One of the biggest difficulties in determining the cause of disease is differentiating between causation and correlation. A correlation may show a relationship between a disease and a potential risk factor being studied, but figuring out if that factor is actually what makes the disease develop is more difficult. A correlation might really show nothing more than two outcomes that both result from a yet-unknown cause, or it may be a simple coincidence. It takes extensive research to ascertain that a relationship between a medical condition and a risk factor is, in fact, causal.

These causes and other factors are what the term “determinants” refers to in epidemiology, according to the CDC.

Gaining a Better Understanding of Health Conditions Among Populations

Diseases don’t strike all populations equally, and investigating the reasons why is another aspect of epidemiology. Why do some illnesses disproportionately affect certain age groups, races and sexes?

Again, understanding the “why” of diseases is an important step in treating them and even preventing them. One goal of studying the health of a population is to learn the distribution of diseases, which includes the frequency with which they occur and the patterns they follow within that population. Unlike doctors and other types of clinicians, epidemiologists are less concerned with the treatment outcomes of one individual patient and more concerned with matters affecting the larger population, the CDC reported. Those matters may include figuring out the cause of an illness, predicting its potential spread and analyzing the most effective ways to prevent additional disease spread. In some instances, data gained by studying one population can also provide some insights applicable to treating or preventing diseases in the general population.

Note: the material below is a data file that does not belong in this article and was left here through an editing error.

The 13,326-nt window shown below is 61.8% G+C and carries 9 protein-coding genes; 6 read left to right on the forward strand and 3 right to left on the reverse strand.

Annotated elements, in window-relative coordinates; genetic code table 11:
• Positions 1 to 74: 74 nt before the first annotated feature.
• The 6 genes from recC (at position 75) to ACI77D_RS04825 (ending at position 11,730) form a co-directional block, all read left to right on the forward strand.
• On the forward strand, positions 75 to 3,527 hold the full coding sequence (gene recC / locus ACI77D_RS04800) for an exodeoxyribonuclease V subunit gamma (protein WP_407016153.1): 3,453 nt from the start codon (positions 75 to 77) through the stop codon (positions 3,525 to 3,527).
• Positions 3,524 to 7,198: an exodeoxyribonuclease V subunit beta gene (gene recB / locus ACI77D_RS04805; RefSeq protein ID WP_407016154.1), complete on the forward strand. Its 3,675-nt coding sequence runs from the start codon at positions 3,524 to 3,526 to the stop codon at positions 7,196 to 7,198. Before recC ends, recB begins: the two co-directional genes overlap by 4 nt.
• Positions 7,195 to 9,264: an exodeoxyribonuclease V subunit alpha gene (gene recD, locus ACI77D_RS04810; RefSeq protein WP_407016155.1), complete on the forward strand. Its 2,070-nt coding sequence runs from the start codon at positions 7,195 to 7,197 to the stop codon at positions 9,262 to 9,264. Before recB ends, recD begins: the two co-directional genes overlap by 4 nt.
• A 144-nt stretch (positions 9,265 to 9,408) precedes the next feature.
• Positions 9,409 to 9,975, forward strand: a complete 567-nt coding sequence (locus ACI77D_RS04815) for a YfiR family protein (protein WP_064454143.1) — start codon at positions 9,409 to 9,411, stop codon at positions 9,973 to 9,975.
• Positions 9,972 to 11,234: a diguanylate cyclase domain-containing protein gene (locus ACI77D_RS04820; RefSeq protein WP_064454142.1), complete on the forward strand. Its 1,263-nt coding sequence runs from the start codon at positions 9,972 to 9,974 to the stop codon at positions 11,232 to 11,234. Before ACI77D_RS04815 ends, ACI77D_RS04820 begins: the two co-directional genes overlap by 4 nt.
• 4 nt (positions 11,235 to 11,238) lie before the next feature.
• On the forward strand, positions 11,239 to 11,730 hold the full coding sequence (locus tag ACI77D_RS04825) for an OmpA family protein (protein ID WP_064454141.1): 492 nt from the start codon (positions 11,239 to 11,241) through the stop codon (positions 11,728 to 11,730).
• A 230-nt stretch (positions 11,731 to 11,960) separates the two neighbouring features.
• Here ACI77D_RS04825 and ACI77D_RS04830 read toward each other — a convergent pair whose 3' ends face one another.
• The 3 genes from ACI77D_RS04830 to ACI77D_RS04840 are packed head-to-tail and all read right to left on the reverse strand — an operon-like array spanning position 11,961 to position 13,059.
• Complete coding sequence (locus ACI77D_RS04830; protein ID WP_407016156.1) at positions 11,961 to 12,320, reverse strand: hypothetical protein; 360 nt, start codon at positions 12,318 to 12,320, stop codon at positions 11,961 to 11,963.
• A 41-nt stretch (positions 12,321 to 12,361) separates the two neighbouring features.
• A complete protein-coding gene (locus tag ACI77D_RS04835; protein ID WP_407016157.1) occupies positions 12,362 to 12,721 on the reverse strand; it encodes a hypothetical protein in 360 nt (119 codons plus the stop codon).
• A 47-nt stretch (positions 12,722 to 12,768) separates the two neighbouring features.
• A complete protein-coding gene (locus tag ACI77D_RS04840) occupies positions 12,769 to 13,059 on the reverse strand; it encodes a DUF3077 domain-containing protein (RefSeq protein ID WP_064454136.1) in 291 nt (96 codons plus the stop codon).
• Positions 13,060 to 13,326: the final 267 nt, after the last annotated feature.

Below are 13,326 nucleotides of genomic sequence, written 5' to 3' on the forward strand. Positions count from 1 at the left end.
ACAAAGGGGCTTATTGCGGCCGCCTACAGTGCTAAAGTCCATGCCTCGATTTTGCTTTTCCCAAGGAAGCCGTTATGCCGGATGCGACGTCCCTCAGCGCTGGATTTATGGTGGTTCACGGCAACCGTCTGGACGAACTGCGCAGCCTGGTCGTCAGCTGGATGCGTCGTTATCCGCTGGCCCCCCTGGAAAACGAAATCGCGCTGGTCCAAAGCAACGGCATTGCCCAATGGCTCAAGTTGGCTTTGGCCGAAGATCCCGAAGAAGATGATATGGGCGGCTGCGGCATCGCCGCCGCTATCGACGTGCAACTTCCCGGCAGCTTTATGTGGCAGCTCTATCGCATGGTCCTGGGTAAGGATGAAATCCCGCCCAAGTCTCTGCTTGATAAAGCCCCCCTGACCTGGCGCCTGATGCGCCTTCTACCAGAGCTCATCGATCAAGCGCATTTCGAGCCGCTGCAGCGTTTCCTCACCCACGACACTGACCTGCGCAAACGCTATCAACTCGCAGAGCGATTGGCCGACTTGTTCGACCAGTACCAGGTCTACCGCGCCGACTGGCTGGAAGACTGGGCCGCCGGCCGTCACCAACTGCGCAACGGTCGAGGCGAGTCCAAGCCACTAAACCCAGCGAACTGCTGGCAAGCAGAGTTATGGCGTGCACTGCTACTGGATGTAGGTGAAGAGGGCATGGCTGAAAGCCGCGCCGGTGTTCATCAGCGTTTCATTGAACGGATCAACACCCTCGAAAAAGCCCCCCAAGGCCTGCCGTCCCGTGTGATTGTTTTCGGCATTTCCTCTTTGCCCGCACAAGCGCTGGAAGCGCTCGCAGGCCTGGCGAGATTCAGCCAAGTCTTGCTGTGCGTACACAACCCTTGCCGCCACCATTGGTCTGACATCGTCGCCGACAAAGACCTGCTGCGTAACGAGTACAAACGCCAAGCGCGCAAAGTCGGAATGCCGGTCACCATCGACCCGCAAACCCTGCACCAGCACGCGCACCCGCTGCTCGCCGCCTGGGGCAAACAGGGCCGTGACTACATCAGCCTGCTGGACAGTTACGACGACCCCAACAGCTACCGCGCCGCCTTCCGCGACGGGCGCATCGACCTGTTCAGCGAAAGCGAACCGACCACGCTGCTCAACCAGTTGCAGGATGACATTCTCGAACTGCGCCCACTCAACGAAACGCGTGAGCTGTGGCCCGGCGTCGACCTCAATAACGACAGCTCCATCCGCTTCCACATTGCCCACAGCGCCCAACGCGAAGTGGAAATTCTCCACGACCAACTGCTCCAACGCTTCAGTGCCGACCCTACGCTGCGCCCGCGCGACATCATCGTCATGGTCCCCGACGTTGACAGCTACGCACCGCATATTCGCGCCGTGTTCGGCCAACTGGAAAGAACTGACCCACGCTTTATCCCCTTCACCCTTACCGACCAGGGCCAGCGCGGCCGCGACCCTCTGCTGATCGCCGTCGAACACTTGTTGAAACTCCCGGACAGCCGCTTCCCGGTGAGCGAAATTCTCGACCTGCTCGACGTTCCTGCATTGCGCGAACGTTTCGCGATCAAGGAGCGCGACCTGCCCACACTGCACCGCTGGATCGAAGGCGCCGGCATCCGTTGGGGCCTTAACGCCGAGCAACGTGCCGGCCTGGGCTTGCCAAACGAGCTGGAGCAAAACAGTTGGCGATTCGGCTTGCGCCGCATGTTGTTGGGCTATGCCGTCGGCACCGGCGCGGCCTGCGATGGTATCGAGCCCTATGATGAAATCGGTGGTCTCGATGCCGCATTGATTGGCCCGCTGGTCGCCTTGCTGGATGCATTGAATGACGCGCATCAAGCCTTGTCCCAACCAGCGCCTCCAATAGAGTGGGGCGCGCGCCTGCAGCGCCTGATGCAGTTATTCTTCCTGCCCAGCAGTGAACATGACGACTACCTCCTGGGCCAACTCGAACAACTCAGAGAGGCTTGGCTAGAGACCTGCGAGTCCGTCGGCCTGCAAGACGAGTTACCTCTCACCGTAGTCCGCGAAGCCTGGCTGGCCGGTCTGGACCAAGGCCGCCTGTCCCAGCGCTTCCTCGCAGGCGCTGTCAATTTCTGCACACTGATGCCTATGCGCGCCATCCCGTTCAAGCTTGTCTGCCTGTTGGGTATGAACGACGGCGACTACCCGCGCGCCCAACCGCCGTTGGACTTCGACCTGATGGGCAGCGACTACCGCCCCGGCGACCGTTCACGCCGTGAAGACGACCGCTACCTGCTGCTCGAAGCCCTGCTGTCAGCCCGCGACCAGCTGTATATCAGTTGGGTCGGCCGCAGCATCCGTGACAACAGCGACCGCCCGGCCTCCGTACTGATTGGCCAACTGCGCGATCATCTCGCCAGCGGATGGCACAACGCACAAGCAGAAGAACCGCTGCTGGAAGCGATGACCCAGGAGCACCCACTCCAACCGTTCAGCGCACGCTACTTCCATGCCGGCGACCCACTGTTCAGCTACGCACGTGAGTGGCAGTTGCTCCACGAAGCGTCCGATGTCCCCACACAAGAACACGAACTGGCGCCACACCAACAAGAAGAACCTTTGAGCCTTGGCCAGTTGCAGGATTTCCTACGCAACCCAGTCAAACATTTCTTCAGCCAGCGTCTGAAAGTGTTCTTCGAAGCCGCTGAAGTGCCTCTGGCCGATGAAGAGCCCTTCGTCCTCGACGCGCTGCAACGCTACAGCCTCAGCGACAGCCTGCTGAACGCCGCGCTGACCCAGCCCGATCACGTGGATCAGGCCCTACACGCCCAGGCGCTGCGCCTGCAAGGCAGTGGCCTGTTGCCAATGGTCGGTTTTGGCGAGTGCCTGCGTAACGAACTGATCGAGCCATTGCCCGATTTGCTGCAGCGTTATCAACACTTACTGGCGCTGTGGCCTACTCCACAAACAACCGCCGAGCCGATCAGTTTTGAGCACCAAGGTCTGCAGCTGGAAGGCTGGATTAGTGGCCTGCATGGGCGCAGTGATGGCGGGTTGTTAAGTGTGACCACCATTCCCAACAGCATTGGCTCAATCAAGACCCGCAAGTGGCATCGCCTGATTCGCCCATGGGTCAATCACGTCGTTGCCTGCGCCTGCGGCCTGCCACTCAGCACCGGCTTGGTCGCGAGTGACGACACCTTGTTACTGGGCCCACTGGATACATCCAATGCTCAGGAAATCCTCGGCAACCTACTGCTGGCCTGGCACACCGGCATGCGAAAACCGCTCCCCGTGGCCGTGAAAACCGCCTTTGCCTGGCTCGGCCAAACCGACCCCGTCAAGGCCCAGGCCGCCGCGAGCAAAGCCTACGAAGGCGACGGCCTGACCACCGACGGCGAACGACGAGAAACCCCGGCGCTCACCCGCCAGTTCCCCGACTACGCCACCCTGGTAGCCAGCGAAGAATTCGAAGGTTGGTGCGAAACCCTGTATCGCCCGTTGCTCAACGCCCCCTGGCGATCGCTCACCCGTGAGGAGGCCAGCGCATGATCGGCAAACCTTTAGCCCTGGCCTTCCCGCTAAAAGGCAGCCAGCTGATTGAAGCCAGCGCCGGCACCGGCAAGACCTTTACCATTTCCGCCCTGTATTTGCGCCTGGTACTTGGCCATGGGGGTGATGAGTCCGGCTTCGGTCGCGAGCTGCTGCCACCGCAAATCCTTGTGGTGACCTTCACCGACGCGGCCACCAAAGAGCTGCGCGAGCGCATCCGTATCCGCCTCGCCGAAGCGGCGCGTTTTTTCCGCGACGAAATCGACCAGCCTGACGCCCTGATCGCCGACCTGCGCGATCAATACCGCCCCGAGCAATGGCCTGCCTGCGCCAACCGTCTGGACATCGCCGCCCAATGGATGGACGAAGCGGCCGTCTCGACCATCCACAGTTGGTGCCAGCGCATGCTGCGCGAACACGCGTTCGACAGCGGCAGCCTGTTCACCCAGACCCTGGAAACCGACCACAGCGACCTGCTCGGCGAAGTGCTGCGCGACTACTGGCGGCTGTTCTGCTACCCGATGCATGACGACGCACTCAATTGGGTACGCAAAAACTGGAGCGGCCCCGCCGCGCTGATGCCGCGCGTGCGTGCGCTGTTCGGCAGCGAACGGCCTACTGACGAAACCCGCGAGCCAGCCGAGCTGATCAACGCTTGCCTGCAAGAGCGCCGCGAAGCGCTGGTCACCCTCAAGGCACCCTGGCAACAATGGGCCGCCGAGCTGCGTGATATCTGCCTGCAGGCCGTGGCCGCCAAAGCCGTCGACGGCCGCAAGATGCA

Many epidemiologists focus on research on a particular population, such as older adults and infants. For the purposes of epidemiology, populations can also refer to geographical areas, especially when studying environmental exposures.

Studying the Outcomes of Medical Interventions

The principles and methodologies of biostatistics also come in handy when evaluating medical treatments. How effective is a medical intervention? What are the risks of adverse effects? Clinical trials and studies are used to answer these questions scientifically. Instead of just guessing or hoping that a new drug, a surgical procedure or another type of intervention is effective, clinical trials evaluate and quantify its efficacy. Clinical studies that are well-designed according to biostatistical methodologies typically acquire data that can be used to determine not only whether the intervention works but also how well it works and, often, how well it works in comparison to other interventions.

Epidemiologists are not biostatisticians, but they share a common goal of seeking quantitative answers to health questions. Generally, epidemiologists approach this task from a background in studying disease, while biostatisticians have a statistics background. 

Additional Resources